I figured if there was a good place to run a sub20 5K, this was the race. Sally was a local athlete and a few years younger than me. I distinctly remember when she joined the high school cross-country circuit. My coach told us that < insert local highschool > had a new faster runner, even faster than Sara Gorton. I hadnt realized that people were physically capable of running faster than Sara.
I never ran with Sally but I saw her (at the finish) of many local races. I always thought it was cool how I could see her in real life, and then turn my TV on and see her pink socks on my television.
One night earlier this year, I fell asleep while watching the local news. David woke me up to inform me that the "runner girl I liked" had been hit by a car while riding her bike and died.
I had a few emotions.
Although her running career which much faster, it mimicked my own as she went from cross country runner to marathon runner to triathlete. As much as admired her, I also related to her, and it was hard not to think - Wow, that could have so easily been me.
I never get on my bike and not think about Sally.
She reminded me that none of us, even the best of us, are invincible.
She was so talented and amazing and it is so unfair that her life was cut short. But in her short time she was able inspire runners everywhere, which is why 1000 people showed up this morning to run in her honor. And some of these people were FAST.
My original plan was to pace myself a steady 6:20. I knew the Banditos would be there, along with some professionals. I didnt want to get caught up in their race and lose sight of my own.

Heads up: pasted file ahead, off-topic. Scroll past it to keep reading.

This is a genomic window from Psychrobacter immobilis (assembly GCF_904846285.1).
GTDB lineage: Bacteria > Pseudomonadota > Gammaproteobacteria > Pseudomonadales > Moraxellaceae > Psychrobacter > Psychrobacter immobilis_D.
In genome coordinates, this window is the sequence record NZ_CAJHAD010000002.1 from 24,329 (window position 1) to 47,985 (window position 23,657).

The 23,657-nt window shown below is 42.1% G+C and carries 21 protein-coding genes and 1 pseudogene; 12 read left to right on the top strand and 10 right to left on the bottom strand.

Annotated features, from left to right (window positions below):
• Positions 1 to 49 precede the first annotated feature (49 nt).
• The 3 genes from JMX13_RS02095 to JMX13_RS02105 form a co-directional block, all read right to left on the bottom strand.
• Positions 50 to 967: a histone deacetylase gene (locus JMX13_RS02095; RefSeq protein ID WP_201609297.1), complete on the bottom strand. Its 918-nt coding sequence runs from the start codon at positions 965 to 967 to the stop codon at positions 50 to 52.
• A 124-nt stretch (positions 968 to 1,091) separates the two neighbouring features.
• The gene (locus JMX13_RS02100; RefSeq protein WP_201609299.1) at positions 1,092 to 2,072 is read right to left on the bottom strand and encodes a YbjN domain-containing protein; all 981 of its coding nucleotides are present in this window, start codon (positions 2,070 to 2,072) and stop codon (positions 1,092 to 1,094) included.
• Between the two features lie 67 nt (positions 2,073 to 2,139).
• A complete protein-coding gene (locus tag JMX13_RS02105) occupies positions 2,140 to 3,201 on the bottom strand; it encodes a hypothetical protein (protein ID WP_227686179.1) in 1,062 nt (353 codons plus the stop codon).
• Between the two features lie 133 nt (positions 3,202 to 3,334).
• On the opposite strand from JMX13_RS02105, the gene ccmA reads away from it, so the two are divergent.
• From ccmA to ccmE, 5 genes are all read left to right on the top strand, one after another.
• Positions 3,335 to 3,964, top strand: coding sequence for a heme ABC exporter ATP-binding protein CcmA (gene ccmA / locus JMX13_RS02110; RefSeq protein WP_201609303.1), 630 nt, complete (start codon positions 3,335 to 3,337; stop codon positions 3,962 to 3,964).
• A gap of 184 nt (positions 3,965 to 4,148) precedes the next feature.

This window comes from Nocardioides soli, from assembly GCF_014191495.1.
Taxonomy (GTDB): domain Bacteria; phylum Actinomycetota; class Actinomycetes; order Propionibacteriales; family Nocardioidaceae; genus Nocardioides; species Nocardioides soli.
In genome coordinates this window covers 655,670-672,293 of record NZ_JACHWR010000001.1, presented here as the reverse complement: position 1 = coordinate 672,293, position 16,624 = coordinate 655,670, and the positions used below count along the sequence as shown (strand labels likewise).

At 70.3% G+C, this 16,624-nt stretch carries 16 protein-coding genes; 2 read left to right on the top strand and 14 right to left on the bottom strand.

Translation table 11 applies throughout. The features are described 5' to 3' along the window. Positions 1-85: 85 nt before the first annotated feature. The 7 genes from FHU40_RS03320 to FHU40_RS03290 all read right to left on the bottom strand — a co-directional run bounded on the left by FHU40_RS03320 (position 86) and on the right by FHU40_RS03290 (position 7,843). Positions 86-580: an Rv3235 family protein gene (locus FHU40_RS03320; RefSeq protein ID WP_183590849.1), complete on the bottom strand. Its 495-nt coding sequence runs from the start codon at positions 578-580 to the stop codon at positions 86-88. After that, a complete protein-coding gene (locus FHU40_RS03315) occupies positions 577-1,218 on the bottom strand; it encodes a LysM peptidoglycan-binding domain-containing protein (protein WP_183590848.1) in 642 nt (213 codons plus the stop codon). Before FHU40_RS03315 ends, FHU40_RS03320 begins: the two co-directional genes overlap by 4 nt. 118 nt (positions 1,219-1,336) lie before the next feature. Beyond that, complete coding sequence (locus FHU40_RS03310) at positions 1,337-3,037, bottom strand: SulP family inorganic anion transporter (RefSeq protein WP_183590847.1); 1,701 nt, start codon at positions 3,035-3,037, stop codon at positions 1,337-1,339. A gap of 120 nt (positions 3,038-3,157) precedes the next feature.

But on the morning of race day I learned that it was not a chipped timed race - so I had to re-strategize. I didn't want to start in the back and be stuck behind slower people, but I also didn't want to start in the front and be that slow person.
So the new plan became 6:10/6:20/6:30 splits for a 6:20 average.
The start was not nearly as fast as I anticipated - I didn't need to sprint nor did I get trampled. I found my groove early on and passed Mile 1 in 6:16.
It was a little quick, but also right on par with recent mile repeats and I decided that I was going to keep that pace. For Mile 2, we had the option of running on a sidewalk, or the corresponding road. I started on the sidewalk:
but I didnt like the constant dips so I switched to the road. This is where I failed to notice that there were rather large speed bumps.
And I tripped.
I did not fall but I stumbled forward and while catching myself, my leg hit the ground in a very awkward position. I felt my hamstring twist from the back of my leg to my groin.
"Oh my God!" someone exclaimed behind me.
"Are you OK??" someone else asked.
Dang it , I said in my head. They are talking to me.
I didn't know if I was okay, or if I should stop.
I spent the remainder of Mile 2 thinking about it, and asked myself, What would Sally Do?
I had no idea what Sally would do and passed Mile 2 in 6:17.
At that point, my sub-20 is in the bag and there is only one more mile left. I decide to keep running.
My right leg hurt and I knew I was limping.
This, of course, slowed me down. At one point I looked down and I was running a 7-minute mile!! My sub-20 was slipping away and I spent the rest of the race getting my pace back down.
Mile 3, which seemed to never end, took me 6:28.
I sprinted the .12 to the finish, if you want to call it a "sprint" for a 19:40 finish:
My average pace = 6:20, right what I originally wanted.
I am pleased about that.
I am less pleased about my leg.
The minute I stopped running, the pain intensified.
I looked for a medic. There was not one.
I looked for a massage table. There was not one.
I looked for ice. There was none.
So I hobbled around for 30 minutes,
ate some IB profin,
cried a little,
talked to friends,
and drank diet coke.
Eventually, the pain went away and I am hoping everything feels okay tomorrow. I will update next week, and resume posting adorable token pictures of the twins.